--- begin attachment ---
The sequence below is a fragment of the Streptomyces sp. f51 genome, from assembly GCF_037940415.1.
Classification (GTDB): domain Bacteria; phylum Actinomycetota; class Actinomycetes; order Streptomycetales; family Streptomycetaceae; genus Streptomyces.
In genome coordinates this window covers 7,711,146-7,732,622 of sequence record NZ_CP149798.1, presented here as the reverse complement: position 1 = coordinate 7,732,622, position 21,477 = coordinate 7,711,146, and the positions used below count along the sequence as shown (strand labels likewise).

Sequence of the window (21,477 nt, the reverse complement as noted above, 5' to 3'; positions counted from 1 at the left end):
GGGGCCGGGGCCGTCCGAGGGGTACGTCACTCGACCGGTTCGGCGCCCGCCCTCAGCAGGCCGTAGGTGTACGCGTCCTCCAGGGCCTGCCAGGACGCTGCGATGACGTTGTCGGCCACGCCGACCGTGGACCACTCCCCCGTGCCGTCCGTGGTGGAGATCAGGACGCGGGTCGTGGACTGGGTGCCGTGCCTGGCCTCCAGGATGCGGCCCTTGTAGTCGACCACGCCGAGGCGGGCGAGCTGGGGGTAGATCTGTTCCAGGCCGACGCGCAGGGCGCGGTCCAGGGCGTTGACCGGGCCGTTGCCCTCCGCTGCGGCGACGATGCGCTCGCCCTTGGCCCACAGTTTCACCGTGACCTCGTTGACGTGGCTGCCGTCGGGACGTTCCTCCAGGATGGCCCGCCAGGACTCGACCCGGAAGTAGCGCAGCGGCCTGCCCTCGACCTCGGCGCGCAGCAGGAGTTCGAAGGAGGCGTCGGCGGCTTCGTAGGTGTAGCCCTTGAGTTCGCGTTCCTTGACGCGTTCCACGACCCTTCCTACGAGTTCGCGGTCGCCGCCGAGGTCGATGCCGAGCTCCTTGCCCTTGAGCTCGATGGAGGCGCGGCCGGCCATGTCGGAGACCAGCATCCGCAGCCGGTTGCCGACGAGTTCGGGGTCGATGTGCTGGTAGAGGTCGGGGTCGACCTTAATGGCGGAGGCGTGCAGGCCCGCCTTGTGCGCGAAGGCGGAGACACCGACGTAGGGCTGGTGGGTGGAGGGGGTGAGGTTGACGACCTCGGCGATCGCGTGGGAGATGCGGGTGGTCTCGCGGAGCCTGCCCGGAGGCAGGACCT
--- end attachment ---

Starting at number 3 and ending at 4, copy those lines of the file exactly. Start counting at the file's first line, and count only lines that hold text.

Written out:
In genome coordinates this window covers 7,711,146-7,732,622 of sequence record NZ_CP149798.1, presented here as the reverse complement: position 1 = coordinate 7,732,622, position 21,477 = coordinate 7,711,146, and the positions used below count along the sequence as shown (strand labels likewise).

Sequence of the window (21,477 nt, the reverse complement as noted above, 5' to 3'; positions counted from 1 at the left end):